Although a year has passed since a massive explosion hit the port of Beirut, its repercussions still weigh heavily on the Lebanese capital and its residents.
Lebanon remembers the bleak anniversary of the explosion on Aug. 4, the day an explosion rocked Beirut, leaving at least 200 dead and thousands injured, as well as innumerable property damage. A fateful moment that changed everyday life.
Despite local and international initiatives to rebuild the city, the process has largely stalled. Sporadic restoration efforts have not substantially restored Beirut’s image.
Mohamed Shams Al-Din of International Information, a Beirut-based research company, estimated that the area damaged by the blast stretched more than 8 km in diameter and affected some 62,000 housing units and 20,000 commercial establishments.
Speaking to Anadolu Agency, Shams Al-Din said the city has suffered a disruption in the business cycle that has deepened since the explosion, noting that nearly 3,000 commercial establishments in Beirut remain out of service.
While some of the companies were forced to permanently close their doors due to economic difficulties, others are waiting to be restored or have decided to move out of the capital, according to Shams Al-Din.
The researcher estimated the economic losses caused by the explosion at more than $ 3 billion, noting that many families have not yet returned to their homes as they have not been restored.
Most of those affected by the explosion complain of not having been compensated by the insurance companies, with the exception of small compensations, while the companies have cited that the results of the official investigations into the cause of the explosion have not been disclosed.
According to the Beirut Union of Engineers, 2,500 buildings were directly affected, of which 300 are at risk of collapsing, 250 are at risk of partially collapsing, and 550 have cracks and need restoration.
In addition to residential buildings and commercial establishments, 968 heritage buildings dating from the 19th century were damaged to varying degrees by the blast, 360 of them described as “severely damaged”.
According to the latest data from the Lebanese Ministry of Culture, only about 20% of the 90 heritage buildings severely damaged by the blast have been restored to date.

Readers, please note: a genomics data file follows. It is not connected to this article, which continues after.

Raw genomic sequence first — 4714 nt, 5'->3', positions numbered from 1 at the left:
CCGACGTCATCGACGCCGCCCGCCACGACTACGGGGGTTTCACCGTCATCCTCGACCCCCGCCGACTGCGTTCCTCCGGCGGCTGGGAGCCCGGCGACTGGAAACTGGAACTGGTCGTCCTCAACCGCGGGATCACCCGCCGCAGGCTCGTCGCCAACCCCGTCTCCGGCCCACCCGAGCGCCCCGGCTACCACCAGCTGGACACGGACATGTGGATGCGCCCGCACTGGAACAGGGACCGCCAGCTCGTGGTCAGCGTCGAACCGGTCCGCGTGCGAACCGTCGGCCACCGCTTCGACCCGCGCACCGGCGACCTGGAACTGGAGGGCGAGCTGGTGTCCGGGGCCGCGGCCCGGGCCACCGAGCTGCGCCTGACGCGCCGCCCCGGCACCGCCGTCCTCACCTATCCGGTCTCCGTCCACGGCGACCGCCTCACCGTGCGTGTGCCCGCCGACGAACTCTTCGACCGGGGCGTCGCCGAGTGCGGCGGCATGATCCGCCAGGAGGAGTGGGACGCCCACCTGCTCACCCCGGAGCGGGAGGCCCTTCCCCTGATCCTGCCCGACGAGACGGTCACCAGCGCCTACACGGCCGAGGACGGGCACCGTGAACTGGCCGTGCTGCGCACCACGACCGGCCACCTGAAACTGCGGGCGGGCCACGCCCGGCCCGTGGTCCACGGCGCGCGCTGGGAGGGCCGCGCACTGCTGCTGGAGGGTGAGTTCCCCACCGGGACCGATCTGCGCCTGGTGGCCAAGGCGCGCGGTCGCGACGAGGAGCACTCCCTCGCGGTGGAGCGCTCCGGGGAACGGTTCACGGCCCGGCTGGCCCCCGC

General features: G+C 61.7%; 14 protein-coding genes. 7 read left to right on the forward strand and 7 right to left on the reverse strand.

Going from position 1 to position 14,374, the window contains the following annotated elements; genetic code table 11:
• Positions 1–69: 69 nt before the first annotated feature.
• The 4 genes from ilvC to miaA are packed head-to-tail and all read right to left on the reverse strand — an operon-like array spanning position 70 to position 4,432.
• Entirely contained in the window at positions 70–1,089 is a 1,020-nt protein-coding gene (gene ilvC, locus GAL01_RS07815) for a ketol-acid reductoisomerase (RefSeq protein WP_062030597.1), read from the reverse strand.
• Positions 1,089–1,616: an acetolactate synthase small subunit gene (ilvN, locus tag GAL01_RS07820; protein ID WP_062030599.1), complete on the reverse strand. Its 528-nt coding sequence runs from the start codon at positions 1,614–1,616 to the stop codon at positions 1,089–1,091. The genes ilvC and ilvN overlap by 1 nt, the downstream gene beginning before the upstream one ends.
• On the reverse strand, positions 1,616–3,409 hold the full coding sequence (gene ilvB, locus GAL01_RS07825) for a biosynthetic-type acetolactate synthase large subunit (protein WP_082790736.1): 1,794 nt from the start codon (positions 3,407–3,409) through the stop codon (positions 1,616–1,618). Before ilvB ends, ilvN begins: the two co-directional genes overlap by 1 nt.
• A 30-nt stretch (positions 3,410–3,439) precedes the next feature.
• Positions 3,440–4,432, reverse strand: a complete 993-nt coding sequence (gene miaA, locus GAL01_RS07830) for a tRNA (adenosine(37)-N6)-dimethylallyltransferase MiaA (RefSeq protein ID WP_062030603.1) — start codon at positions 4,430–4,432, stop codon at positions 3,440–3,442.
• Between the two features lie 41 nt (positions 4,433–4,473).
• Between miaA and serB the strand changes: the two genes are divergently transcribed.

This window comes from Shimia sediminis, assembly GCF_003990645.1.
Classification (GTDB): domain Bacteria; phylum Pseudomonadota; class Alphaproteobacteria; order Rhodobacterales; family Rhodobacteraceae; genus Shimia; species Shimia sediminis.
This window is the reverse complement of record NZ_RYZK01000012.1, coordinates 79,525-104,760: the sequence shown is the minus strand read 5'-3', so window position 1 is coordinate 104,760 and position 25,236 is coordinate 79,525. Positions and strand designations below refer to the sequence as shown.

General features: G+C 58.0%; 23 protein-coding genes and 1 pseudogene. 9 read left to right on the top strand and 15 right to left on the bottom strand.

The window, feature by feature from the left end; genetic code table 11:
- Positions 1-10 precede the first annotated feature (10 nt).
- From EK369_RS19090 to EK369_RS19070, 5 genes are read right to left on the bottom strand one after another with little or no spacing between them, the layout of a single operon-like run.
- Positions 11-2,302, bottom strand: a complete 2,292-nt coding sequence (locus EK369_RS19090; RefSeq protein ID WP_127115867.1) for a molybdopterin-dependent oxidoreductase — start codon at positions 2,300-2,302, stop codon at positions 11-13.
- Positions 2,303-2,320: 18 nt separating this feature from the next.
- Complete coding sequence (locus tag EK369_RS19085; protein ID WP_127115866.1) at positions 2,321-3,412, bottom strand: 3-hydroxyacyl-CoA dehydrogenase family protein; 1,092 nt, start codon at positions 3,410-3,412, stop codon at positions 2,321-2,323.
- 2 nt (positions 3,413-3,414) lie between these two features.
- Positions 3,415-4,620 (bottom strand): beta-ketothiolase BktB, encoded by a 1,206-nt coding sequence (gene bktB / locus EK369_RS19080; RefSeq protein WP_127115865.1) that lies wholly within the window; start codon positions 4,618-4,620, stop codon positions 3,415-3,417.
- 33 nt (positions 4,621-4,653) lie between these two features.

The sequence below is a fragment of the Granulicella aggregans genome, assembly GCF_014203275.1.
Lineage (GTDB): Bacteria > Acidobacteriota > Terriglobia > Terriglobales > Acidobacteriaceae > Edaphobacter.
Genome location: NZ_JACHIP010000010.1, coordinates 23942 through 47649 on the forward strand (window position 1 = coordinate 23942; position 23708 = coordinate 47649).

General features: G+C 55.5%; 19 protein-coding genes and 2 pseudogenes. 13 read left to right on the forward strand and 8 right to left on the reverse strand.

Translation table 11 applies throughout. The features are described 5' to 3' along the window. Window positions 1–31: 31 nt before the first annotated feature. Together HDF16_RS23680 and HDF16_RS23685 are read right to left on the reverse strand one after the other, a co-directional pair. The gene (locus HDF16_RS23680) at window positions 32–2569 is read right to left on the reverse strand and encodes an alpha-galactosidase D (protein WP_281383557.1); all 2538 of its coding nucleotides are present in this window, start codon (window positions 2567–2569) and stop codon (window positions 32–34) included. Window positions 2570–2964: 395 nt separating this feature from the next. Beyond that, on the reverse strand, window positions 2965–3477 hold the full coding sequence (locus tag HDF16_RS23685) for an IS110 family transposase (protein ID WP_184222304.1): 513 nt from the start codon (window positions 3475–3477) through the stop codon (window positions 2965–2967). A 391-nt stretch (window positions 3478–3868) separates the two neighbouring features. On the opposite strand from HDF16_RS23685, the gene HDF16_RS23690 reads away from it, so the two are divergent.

The data also showed that around 60% of the 102 partially damaged heritage buildings have been restored so far.
The destroyed infrastructure, such as the port, roads and water and sewerage networks, caused significant economic losses in the Arab country, estimated by economist Patrick Mardini at about 15,000 million dollars.
Mardini estimates that the cost of restoring homes and businesses is approximately $ 3 billion.
See also: One year after the Beirut port explosion, no steps have been taken to rebuild it.
One of the main effects of the explosion has been the increase in unemployment in the capital, as many commercial establishments closed due to damage or financial difficulties, according to Mardini.
The expert fears that the biggest impact caused by the explosion will be psychological, noting that citizens have seen their morale drop dramatically as the financial crisis worsens, creating a general state of frustration.
The explosion has also caused air pollution in the capital, which environmental experts described as “high.”
Professor Najat Saliba, from the American University of Beirut, who specializes in the study of air quality, attributed air pollution to damage to buildings, subsequent demolition and restoration work, and debris collected inside and outside of the port.
In March, the Minister of Public Works and Transport, Michel Najjar, assured that a French company was developing a study to find out the best way to remove the rubble and clean the port. However, the removal work has not yet started.
All of this has come as Lebanon has faced a political crisis as Prime Minister-designate Najib Mikati has yet to form a new government. Analysts believe that the lack of formation of a government has made it difficult for Beirut to rise again and above all rebuild its port.
Likewise, in recent months, the nation has been suffering from an acute fuel shortage due to a lack of sufficient foreign exchange, which has affected imports and caused frequent power outages.
* Juan Felipe Vélez Rojas contributed to the writing of this note.
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